Evan Penny is building his career as an artist upon one central and absorbing problem: how to Make It New when you’re making figurative sculpture. Figurative sculpture, moreover, of a particularly high mimetic cast. That he is succeeding in keeping traditional sculptural forms meaningfully alive and continually inventive is a tribute to his tenacity as an artist. That he is bringing to ground (indeed to their grassroots) some perennially useful questions about the nature of sculpture itself keeps him, at this time in the bedazzling history of postmodernism, authentic.
His authenticity as a maker of genuinely new works tends to steal over viewers of Penny’s sculptures even as they are preparing to relegate them all to the trash-bin of academic figuration. Painter John Scott told me recently how impressed he had been with the fate of Penny’s sculpture Ali (1982-84) at the hands of his class of hard-to-please determinedly avant-garde students of the Ontario College of Art. Scott was escorting them through the six-gallery progress of the great sprawling New City of Sculpture exhibition held in Toronto in the summer of 1984. When they fetched up at Gallery 76, Ali stood out from the welter of nervous constructions in papier-mache and plywood and neon and cast-off clothing like a Ming vase at a jumble sale. As one voice the students condemned it to the shades of the retrogressive. It was only after an hour with the frangible fashionability of the rest of the work, Scott pointed out, that all the students came back to Penny’s compelling little figurative piece, as the sculpture that seemed to all of them the hardest to crack, the least exhaustible, the most fulfilling.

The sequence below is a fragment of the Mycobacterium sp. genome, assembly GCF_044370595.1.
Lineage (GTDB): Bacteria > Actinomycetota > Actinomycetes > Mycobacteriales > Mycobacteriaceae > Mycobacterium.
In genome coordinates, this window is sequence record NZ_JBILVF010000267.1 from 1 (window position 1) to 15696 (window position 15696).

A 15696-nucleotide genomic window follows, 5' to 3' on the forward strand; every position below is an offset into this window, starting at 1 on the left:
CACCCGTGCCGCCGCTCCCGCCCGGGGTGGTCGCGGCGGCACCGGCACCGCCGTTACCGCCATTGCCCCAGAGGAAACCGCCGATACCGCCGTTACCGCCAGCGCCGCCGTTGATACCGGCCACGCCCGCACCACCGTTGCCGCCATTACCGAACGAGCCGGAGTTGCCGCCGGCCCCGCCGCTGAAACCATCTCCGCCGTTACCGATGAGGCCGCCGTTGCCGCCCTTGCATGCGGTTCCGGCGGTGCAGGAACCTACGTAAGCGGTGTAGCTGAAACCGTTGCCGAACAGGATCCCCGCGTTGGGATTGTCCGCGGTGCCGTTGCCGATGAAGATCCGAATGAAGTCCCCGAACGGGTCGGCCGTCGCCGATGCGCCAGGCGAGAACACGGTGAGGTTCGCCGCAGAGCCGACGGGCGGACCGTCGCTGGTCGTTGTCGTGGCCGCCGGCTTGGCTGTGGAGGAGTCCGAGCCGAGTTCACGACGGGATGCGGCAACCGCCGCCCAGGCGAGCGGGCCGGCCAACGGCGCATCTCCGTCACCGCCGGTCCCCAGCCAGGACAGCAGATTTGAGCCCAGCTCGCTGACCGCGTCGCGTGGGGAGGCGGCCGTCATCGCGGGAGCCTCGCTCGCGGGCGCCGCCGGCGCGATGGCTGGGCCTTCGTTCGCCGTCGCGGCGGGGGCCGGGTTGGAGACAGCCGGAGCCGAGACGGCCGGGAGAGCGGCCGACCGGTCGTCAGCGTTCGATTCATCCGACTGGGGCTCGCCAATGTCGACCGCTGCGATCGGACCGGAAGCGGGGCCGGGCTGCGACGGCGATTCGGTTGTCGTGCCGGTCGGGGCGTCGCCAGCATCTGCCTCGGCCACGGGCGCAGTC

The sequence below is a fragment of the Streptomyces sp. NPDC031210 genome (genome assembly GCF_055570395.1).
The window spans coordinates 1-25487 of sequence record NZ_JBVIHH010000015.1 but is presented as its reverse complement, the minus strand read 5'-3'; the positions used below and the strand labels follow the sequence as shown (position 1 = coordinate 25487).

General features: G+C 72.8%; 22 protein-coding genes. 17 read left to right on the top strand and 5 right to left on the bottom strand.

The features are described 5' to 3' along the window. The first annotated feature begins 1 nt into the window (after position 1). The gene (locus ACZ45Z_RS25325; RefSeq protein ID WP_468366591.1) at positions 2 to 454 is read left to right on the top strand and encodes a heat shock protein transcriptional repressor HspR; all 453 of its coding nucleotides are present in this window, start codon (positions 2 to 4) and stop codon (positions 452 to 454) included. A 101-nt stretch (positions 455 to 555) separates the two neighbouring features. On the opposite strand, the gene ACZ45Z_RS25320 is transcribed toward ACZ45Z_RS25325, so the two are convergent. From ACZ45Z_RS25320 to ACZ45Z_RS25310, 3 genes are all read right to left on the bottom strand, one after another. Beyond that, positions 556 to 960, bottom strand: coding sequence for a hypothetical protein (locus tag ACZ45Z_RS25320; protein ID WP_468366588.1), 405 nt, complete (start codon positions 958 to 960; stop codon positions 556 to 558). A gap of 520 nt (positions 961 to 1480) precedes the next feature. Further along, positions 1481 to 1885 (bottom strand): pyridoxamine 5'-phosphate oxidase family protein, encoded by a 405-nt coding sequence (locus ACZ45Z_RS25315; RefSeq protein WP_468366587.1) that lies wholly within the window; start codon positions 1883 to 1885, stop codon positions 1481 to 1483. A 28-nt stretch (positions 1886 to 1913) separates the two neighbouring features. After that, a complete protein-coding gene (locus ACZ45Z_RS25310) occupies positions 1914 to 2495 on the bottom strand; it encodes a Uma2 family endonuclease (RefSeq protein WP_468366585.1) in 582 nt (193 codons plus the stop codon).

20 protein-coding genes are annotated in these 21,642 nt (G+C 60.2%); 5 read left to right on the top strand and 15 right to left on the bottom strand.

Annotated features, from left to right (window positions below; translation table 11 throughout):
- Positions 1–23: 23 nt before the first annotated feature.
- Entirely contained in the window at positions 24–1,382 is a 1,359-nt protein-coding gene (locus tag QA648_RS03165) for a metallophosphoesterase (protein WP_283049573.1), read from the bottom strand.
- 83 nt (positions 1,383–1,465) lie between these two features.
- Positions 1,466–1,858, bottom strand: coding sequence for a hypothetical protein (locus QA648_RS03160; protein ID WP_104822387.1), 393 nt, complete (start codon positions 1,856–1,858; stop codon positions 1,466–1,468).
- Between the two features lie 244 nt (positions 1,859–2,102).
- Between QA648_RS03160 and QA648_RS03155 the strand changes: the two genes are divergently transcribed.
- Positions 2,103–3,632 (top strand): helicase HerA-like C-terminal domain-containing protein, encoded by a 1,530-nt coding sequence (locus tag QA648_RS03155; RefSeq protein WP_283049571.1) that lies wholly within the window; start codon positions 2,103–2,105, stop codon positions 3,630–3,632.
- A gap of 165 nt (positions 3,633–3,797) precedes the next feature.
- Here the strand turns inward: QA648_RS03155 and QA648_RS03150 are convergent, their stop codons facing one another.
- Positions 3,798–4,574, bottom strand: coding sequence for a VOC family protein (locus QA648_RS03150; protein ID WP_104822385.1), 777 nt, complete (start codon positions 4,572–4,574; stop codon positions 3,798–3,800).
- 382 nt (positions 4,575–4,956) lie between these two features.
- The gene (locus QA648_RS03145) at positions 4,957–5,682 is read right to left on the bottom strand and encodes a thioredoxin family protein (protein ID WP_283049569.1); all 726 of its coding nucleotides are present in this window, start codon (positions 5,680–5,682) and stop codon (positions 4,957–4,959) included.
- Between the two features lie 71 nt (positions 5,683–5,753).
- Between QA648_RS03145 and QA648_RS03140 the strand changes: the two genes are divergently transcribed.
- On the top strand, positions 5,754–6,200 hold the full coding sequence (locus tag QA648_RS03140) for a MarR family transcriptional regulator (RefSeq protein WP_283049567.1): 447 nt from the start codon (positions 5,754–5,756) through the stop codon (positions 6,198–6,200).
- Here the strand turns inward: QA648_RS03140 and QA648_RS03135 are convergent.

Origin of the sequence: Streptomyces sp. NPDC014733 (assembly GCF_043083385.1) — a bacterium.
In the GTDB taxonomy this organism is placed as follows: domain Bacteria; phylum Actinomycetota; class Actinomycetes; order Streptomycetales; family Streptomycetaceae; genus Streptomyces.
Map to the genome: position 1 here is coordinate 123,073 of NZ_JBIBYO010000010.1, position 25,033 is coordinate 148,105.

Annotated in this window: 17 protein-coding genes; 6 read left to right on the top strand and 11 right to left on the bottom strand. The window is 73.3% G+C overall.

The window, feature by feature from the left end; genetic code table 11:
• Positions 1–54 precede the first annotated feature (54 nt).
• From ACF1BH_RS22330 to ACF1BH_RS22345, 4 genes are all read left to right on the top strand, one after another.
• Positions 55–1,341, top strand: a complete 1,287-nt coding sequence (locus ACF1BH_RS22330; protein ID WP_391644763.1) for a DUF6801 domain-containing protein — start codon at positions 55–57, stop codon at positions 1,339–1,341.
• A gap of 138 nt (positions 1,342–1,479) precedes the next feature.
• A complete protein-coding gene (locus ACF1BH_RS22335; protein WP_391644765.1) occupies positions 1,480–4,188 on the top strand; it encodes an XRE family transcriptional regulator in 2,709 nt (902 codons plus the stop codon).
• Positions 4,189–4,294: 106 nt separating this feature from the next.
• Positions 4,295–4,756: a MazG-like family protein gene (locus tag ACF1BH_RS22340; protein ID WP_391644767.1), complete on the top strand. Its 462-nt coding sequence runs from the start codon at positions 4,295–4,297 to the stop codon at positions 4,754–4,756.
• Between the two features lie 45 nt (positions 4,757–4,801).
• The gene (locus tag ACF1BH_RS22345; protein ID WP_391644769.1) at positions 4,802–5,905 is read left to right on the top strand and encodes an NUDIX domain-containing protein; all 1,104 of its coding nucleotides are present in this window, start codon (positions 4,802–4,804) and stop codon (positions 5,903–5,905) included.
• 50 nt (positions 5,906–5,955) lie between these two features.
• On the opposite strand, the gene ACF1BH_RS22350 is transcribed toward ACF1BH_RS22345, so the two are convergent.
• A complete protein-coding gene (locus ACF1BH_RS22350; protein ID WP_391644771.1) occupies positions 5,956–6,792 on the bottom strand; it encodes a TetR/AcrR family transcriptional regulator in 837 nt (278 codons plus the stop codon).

Why this should be is an absorbing story.
So begins our Fall 1986 cover story. To keep reading, view a PDF of the entire article.